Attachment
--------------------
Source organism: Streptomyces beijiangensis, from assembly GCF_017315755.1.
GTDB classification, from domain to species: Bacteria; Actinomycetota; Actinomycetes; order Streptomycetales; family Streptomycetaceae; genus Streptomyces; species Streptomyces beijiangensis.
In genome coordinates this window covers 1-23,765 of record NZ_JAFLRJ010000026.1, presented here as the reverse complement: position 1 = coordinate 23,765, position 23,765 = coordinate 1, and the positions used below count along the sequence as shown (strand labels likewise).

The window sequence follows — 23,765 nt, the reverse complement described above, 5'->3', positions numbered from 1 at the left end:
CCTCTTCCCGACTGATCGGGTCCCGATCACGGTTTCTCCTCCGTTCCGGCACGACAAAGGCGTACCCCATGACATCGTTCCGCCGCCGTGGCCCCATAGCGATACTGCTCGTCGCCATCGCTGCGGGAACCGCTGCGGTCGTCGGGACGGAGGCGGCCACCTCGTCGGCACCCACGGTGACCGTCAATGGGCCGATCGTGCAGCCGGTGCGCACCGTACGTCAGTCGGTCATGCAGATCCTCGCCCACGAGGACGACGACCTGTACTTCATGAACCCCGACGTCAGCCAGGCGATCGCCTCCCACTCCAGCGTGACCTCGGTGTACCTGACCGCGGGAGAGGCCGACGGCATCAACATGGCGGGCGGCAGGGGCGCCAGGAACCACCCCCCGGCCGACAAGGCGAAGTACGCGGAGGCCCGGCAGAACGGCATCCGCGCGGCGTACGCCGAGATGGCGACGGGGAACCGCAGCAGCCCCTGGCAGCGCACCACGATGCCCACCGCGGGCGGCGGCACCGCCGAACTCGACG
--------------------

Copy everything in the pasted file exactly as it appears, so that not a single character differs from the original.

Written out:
Source organism: Streptomyces beijiangensis, from assembly GCF_017315755.1.
GTDB classification, from domain to species: Bacteria; Actinomycetota; Actinomycetes; order Streptomycetales; family Streptomycetaceae; genus Streptomyces; species Streptomyces beijiangensis.
In genome coordinates this window covers 1-23,765 of record NZ_JAFLRJ010000026.1, presented here as the reverse complement: position 1 = coordinate 23,765, position 23,765 = coordinate 1, and the positions used below count along the sequence as shown (strand labels likewise).

The window sequence follows — 23,765 nt, the reverse complement described above, 5'->3', positions numbered from 1 at the left end:
CCTCTTCCCGACTGATCGGGTCCCGATCACGGTTTCTCCTCCGTTCCGGCACGACAAAGGCGTACCCCATGACATCGTTCCGCCGCCGTGGCCCCATAGCGATACTGCTCGTCGCCATCGCTGCGGGAACCGCTGCGGTCGTCGGGACGGAGGCGGCCACCTCGTCGGCACCCACGGTGACCGTCAATGGGCCGATCGTGCAGCCGGTGCGCACCGTACGTCAGTCGGTCATGCAGATCCTCGCCCACGAGGACGACGACCTGTACTTCATGAACCCCGACGTCAGCCAGGCGATCGCCTCCCACTCCAGCGTGACCTCGGTGTACCTGACCGCGGGAGAGGCCGACGGCATCAACATGGCGGGCGGCAGGGGCGCCAGGAACCACCCCCCGGCCGACAAGGCGAAGTACGCGGAGGCCCGGCAGAACGGCATCCGCGCGGCGTACGCCGAGATGGCGACGGGGAACCGCAGCAGCCCCTGGCAGCGCACCACGATGCCCACCGCGGGCGGCGGCACCGCCGAACTCGACG